Birthday Run

17th April 2005

Safety brief

Paul Wiggins gives the pre-ride briefing

Motorcycling in April - the blossom’s out, the hopes are high - but will the gods be with us!? Yes. At 8.45am the sun was streaming into my garage as I opened the doors. Hopes soared and the Harley roared.

By the time we were ready for the Safety Briefing at Warrs I had lost count of bikes arriving, but somewhere in the high 40’s. There were many newcomers which is great to see - dads with sons and couples too.

From three recce’s of the route we had proven this to be a 2.5 hour journey of just on 80 miles... a full tanks and empty bladders run. We were passing through some of Kent and East Sussex’s quaintest country lanes and visiting two big reservoirs for good measure.

Others had taken advantage of the weather and as we rumbled up Putney High Street it was fairly heavy with traffic. Heading out on the A3, the perennial artery to leafier lanes, the cars grew thinner and we made our progress at a steadier rate. Heading for J8/M25 we made a short dash to J6 and began to enjoy the greenery more as we steered east on the A25.

Passing by Limpsfield Chart the sun glanced through the trees and made luminous patches of green and blue on the woodland carpet. Real country lane stuff now. Sunshine dazzled and danced on the water and ducks dabbled and bobbed in the early summer warmth as we potato-potatoed past Bough Beech Reservoir.

Heading south, our shiny convoy weaved and thundered through classic Kent countryside. It is so uplifting to ride with so many other bikes, delighting in the scenes and smells of sunny English country lanes.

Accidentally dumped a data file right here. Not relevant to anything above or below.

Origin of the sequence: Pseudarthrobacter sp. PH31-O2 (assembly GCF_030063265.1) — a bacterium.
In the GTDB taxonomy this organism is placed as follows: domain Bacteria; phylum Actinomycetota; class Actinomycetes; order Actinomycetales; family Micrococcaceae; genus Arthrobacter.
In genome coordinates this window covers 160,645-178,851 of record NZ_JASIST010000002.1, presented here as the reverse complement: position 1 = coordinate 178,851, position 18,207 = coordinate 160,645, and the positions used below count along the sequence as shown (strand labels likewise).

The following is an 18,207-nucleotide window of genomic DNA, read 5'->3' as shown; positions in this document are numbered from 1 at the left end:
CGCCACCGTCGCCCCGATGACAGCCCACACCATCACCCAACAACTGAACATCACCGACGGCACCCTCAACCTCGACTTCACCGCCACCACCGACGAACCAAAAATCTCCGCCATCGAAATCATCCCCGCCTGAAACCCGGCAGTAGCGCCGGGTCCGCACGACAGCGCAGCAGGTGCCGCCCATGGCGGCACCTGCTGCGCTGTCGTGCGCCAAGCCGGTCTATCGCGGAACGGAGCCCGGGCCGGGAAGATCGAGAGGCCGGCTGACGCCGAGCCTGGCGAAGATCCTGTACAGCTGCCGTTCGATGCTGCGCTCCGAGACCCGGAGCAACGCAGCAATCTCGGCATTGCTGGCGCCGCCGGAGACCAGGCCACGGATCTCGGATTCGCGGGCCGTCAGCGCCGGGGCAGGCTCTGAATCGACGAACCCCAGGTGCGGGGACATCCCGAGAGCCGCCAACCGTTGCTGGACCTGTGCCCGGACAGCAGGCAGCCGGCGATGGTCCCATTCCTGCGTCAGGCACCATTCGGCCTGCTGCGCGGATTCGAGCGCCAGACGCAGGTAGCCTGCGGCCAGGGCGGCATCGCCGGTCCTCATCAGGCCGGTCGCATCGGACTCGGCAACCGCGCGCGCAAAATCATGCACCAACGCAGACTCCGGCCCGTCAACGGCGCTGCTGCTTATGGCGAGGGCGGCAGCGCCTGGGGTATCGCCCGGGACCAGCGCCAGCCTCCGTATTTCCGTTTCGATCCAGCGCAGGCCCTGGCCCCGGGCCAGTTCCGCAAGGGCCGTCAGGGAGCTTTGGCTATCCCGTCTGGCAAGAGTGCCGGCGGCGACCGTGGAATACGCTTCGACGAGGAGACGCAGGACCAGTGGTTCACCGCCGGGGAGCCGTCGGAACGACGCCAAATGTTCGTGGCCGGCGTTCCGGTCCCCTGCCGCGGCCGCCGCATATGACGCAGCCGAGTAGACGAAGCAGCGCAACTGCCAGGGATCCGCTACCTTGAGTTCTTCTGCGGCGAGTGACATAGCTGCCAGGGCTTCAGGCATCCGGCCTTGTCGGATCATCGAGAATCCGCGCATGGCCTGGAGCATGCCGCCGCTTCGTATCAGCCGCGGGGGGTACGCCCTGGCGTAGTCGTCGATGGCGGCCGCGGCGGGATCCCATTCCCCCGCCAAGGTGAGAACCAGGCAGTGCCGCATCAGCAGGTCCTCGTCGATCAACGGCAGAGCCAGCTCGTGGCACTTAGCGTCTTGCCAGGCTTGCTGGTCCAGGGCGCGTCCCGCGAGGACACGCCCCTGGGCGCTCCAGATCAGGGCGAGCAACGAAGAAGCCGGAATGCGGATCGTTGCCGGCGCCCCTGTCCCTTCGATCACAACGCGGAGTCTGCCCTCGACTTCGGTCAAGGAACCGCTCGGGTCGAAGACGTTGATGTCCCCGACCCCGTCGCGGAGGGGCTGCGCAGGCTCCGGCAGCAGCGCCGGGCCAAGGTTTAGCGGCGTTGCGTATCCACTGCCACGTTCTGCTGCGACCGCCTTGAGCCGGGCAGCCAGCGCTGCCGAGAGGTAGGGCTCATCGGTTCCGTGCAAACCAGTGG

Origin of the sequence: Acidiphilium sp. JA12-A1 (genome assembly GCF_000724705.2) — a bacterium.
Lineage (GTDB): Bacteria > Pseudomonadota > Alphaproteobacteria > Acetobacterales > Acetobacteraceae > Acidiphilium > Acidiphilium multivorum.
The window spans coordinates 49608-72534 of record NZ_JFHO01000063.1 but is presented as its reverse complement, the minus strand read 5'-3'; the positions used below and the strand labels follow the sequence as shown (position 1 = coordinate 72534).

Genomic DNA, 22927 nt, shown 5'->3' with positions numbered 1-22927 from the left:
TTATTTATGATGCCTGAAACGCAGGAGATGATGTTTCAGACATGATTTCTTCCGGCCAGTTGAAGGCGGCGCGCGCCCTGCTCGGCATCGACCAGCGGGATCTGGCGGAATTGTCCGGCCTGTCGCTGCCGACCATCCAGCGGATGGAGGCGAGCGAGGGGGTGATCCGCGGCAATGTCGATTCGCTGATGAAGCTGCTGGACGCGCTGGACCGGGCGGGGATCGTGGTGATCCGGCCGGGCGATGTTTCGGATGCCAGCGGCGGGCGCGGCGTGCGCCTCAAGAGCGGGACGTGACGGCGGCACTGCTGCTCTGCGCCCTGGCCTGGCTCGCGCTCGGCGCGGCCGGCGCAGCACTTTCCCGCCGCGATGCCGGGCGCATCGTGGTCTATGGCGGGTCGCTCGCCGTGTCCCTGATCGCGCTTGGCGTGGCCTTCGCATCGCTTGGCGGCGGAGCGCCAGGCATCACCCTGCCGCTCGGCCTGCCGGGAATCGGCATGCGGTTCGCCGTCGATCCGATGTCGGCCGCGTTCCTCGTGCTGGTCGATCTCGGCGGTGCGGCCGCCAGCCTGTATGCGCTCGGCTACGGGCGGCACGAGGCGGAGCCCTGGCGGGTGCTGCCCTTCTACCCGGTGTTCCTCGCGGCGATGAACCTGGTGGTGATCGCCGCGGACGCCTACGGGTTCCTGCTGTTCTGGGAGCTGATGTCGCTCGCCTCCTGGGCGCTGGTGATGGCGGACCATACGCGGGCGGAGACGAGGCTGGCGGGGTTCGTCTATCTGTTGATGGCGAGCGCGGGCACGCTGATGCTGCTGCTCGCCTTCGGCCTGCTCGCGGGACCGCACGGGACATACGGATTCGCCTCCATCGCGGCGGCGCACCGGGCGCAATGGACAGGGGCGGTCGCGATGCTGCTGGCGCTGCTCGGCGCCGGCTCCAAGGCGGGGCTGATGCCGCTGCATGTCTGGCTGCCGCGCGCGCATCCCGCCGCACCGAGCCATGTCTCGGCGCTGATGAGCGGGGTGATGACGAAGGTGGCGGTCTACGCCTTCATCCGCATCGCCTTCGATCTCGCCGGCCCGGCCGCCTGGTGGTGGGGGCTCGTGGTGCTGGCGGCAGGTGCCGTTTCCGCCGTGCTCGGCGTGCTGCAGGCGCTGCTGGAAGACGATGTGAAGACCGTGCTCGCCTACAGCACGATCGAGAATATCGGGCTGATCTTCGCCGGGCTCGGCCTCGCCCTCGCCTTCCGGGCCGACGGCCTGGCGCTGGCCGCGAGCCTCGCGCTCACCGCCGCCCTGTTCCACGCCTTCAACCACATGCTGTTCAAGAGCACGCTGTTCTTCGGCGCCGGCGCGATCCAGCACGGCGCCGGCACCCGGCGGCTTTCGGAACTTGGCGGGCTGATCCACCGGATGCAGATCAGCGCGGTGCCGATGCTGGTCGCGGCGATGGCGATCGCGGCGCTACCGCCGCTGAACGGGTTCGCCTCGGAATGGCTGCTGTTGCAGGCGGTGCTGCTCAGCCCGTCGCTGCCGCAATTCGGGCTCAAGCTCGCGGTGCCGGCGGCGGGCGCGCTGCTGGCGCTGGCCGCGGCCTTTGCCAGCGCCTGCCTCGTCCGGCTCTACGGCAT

Passing by Pooh Bridge (of Winnie fame) the vegetation was changing and suddenly we emerged onto Ashdown Forest. Rolling ground blanketed in heather and gorse revealed more distant horizons and views across East Sussex. Slowly, we filtered through the old town of Crowborough, famous for being home to Sherlock Holmes author, Sir Arthur Conan Doyle.

Back once again into verdant and wooded lanes we headed east to Wadhurst. As we neared Ticehurst we could only glimpse the stunning views to the south into the River Rother valley.

Turning left out of Ticehurst we trickled along single track lanes for a short distance and our first sight of Bewl Water burst into view. A very quick blast up the A21 and we arrived at our final destination.

Bewl Water

Bewl Water

Bewl Water was built in the 70’s and is the south-east’s largest stretch of open water and almost 100 feet deep. From atop our grassy lookout the shimmering view is quite spectacular. More importantly though, the rumbling in our stomachs needed satisfying in the restaurant.

With a final count of over 50 bikes we were all enjoying the delights and rewards of Harleying. It is wonderful to see new members rocking back with laughter at our tables and imbibing the spirit of Chelsea & Fulham, of biking and having fun.

Paul Wiggins - C&F Road Captain